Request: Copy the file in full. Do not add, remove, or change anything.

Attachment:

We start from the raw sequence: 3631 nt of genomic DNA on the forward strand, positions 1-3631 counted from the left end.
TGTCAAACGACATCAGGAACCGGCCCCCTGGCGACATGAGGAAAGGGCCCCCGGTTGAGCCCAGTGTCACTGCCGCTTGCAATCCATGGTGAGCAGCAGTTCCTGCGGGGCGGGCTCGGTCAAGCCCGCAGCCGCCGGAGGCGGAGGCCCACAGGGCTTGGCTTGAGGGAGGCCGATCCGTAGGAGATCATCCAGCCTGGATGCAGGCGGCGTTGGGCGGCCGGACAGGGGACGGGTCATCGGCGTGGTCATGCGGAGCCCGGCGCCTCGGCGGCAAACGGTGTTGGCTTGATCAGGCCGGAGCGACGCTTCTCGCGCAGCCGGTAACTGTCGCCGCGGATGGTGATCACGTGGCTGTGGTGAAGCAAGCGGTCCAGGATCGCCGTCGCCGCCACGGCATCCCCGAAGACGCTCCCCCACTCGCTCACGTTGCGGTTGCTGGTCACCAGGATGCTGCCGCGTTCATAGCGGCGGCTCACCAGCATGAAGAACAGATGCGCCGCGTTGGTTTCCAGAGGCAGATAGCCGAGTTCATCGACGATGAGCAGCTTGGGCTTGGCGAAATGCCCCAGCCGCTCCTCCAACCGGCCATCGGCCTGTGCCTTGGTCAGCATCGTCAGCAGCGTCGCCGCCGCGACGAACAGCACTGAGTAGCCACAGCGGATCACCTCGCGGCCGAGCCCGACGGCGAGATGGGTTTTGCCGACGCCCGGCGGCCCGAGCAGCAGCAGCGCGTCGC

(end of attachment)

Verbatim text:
We start from the raw sequence: 3631 nt of genomic DNA on the forward strand, positions 1-3631 counted from the left end.
TGTCAAACGACATCAGGAACCGGCCCCCTGGCGACATGAGGAAAGGGCCCCCGGTTGAGCCCAGTGTCACTGCCGCTTGCAATCCATGGTGAGCAGCAGTTCCTGCGGGGCGGGCTCGGTCAAGCCCGCAGCCGCCGGAGGCGGAGGCCCACAGGGCTTGGCTTGAGGGAGGCCGATCCGTAGGAGATCATCCAGCCTGGATGCAGGCGGCGTTGGGCGGCCGGACAGGGGACGGGTCATCGGCGTGGTCATGCGGAGCCCGGCGCCTCGGCGGCAAACGGTGTTGGCTTGATCAGGCCGGAGCGACGCTTCTCGCGCAGCCGGTAACTGTCGCCGCGGATGGTGATCACGTGGCTGTGGTGAAGCAAGCGGTCCAGGATCGCCGTCGCCGCCACGGCATCCCCGAAGACGCTCCCCCACTCGCTCACGTTGCGGTTGCTGGTCACCAGGATGCTGCCGCGTTCATAGCGGCGGCTCACCAGCATGAAGAACAGATGCGCCGCGTTGGTTTCCAGAGGCAGATAGCCGAGTTCATCGACGATGAGCAGCTTGGGCTTGGCGAAATGCCCCAGCCGCTCCTCCAACCGGCCATCGGCCTGTGCCTTGGTCAGCATCGTCAGCAGCGTCGCCGCCGCGACGAACAGCACTGAGTAGCCACAGCGGATCACCTCGCGGCCGAGCCCGACGGCGAGATGGGTTTTGCCGACGCCCGGCGGCCCGAGCAGCAGCAGCGCGTCGC